Jean-Louis Mourin begins his tale when he and Calvin were schoolmates together in that small village’vividly describing all the while how much he detested him. This hatred, which is mostly jealousy, continues throughout the majority of the novel, hence the title of the book, The Betrayal. Mourin decides to make money, while at the same time deluding himself that he is doing right by king and country (and maybe God too), during the turbulent foundational years of the Protestant Reformation. Along with Mourin, we are witnesses of the arrest of these Christians and their subsequent executions by burning at the stake. Bond does not spare us any details, and what these early Protestants suffer serves to remind us of the faith we now hold to and what many others have died for. With Mourin, we are with Calvin and his colleagues and family as they are forced into hiding from the king of France, fleeing from one place to another, from one country to another. And again we are reminded of the courage and unwavering faith of such people to whom we today still owe much.

Jean-Louis Mourin is also moved and begins to regret his life of treachery. Calvin thinks all the while that Mourin is a faithful friend and servant, or so at least Mourin seems to think. One cannot help thinking that Calvin discovers his duplicity fairly early on, but that as long as Mourin sticks with him, he’ll keep him around, always hoping and praying for Mourin’s conversion to true faith. I won’t give away the ending, but suffice it to say that Bond presents Calvin at first from the viewpoint of an enemy and works throughout the entire novel to win over that enemy. He does this by showing Calvin’s pastoral love, his careful study of the Scriptures, and his passion for the Word of God against the corruption of the Roman Catholic Church of the time. Bond does seem to overdo this on occasion, however, making him almost into a saint with his “pure doctrine.” Still, overall he paints a reasonable positive picture of this controversial figure, and provides enough evidence to persuade us to sympathize with Calvin (if any of us reading this book need such persuasion).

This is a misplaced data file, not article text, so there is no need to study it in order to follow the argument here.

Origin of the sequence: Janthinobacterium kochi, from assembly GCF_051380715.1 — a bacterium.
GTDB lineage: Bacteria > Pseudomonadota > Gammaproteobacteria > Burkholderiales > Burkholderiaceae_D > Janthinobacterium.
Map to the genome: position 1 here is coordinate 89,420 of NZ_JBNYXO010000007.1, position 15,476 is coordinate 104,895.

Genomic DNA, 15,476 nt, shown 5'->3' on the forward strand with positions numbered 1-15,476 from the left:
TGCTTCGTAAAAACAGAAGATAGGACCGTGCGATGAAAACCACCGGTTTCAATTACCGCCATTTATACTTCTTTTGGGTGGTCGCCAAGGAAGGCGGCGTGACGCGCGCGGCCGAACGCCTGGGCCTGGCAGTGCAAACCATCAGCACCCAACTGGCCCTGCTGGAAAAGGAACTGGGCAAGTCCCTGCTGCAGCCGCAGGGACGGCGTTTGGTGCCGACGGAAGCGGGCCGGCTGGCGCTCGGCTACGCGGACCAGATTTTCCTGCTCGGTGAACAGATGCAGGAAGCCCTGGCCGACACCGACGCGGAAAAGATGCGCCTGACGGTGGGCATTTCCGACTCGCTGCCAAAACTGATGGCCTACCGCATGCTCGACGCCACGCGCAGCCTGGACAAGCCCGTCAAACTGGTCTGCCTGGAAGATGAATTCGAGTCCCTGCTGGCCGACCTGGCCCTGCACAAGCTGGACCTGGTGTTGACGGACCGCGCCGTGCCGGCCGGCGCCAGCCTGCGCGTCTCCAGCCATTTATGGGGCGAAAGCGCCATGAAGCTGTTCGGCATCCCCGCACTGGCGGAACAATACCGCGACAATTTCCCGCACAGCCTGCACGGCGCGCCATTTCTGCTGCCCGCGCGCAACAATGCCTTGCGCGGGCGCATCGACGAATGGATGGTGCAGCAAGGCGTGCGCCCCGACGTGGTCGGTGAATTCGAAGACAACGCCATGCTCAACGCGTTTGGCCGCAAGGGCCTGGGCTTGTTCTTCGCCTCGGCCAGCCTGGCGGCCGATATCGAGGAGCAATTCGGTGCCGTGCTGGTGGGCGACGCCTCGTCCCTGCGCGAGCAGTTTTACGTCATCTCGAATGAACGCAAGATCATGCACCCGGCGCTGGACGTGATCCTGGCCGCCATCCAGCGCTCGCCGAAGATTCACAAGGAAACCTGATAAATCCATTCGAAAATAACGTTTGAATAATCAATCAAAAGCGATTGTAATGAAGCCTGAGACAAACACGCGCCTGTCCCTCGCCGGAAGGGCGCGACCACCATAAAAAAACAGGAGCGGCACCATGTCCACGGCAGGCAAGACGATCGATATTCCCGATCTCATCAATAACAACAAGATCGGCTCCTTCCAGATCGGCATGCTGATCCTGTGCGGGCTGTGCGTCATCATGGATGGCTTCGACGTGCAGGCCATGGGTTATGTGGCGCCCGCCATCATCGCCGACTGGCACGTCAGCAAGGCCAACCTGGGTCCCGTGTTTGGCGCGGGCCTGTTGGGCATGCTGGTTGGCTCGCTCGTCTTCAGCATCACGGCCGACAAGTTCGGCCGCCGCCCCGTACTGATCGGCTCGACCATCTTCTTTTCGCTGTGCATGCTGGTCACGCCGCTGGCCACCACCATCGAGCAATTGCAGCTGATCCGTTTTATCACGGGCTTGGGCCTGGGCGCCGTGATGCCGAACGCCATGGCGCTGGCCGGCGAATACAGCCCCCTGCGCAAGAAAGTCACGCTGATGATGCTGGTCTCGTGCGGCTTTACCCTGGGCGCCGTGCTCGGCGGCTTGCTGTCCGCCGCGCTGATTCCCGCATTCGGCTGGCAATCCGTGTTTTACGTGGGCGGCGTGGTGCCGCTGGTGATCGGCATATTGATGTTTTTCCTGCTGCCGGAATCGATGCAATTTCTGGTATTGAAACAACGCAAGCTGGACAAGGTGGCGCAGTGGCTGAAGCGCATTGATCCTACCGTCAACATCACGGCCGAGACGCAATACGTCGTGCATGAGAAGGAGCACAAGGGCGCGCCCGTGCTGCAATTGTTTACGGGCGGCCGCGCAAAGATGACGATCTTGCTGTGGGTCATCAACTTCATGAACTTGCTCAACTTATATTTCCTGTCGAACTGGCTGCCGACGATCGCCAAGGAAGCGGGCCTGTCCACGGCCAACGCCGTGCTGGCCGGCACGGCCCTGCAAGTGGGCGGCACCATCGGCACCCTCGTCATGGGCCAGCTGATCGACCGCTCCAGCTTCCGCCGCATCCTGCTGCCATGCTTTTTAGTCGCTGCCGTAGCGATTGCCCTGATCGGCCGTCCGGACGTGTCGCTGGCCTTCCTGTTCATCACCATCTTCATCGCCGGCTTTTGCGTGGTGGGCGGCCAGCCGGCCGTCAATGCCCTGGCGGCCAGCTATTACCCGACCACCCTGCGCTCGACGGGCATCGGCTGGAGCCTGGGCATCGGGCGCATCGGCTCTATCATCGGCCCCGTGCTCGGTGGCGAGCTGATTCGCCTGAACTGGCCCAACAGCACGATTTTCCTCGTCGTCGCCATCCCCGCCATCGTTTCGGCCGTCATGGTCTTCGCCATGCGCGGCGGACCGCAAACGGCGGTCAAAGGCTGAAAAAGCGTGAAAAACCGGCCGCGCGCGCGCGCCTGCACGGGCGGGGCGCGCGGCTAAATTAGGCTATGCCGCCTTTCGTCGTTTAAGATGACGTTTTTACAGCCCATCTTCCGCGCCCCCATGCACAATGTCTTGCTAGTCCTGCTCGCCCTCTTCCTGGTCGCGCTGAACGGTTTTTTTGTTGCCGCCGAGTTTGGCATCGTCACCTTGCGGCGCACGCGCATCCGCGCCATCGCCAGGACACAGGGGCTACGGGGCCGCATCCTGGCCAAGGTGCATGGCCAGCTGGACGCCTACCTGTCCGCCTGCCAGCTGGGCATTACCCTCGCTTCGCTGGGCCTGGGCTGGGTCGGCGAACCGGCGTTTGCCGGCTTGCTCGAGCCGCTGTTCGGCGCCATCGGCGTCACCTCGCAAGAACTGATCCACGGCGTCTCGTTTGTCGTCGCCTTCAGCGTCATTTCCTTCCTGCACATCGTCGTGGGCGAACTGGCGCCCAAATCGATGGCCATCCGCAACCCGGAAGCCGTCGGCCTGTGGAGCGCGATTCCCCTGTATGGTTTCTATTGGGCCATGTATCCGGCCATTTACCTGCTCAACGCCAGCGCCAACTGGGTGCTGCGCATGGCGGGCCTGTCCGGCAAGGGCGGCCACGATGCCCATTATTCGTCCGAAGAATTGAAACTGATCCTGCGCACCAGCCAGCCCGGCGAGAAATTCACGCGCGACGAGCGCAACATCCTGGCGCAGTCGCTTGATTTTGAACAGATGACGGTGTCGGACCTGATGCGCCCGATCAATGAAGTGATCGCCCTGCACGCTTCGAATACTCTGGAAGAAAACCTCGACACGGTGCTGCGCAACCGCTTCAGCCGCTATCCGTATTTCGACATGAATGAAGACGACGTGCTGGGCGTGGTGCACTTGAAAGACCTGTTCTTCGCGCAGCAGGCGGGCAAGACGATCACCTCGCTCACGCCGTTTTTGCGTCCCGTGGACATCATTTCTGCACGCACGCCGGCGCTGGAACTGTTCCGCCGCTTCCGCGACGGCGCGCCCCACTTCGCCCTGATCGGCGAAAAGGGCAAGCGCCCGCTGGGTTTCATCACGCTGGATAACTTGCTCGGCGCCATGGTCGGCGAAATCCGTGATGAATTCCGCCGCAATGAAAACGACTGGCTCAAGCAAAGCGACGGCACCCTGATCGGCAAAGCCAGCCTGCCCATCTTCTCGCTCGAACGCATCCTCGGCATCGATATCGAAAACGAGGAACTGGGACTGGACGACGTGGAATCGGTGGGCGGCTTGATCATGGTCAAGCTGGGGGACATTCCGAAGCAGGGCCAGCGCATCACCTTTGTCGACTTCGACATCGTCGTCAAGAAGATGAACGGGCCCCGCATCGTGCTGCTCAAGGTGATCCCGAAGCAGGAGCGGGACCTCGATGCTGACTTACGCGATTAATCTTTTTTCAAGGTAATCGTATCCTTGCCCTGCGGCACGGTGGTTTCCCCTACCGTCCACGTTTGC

In case the reader wonders about the authenticity of the historical events and the quotes from Calvin in the book, Bond provides a “Note to the Reader” as a preface, assuring us: “Though it is fiction, the reader may accept Calvin’s words in dialogues, sermons, discussions, and debates with confidence. In nearly all places where Calvin speaks I have drawn and shaped his words from his letters, commentaries, Institutes, and other writings….Though shaped for fiction, Calvin’s voice in this novel is a faithful attempt to reflect accurately his own verbiage, piety, and theology” (11). To substantiate this claim, Bond provides a “Guide to Further Reading” at the back of the book, providing references to each chapter as appropriate. To further assist the reader, he lists a “Timeline of the Reformation and John Calvin’s Life,” from the death of Wycliffe in 1384 to the publication of “Calvin maligner” Jérôme-Hermés Bolsec’s “fraudulent biography” of Calvin in 1577. Doug Bond shows he has done his homework and therefore helps us to relax historically and theologically as he relates this narrative.

Not only does The Betrayal work as a novel about Calvin, it would also make an excellent film (I’d be happy to work with Bond on the screenplay). In fact, I already have an actor in mind for it. If Joseph Fiennes could play Luther, who else to play Calvin but his older brother Ralph? There are some non-Calvin fans who would agree with this choice’such as Noel Beda whom Bond quotes at the beginning of the book: “Let us banish from France this hateful doctrine of grace.” That is, they would probably find it appropriate that the man who portrays Lord Voldemort (the definitive bad guy in the Harry Potter films) would portray John Calvin. I just happen to think Mr. Fiennes is an excellent actor and rather looks like Calvin (who, according to the majority of the surviving portraits, was decidedly better looking than Martin Luther).

But whether we love him or hate him, we cannot deny that Calvin played a significant role in the church. It is time someone finally saw that his life was actually as interesting as Luther’s.

Friday, December 17th 2010

“Modern Reformation has championed confessional Reformation theology in an anti-confessional and anti-theological age.”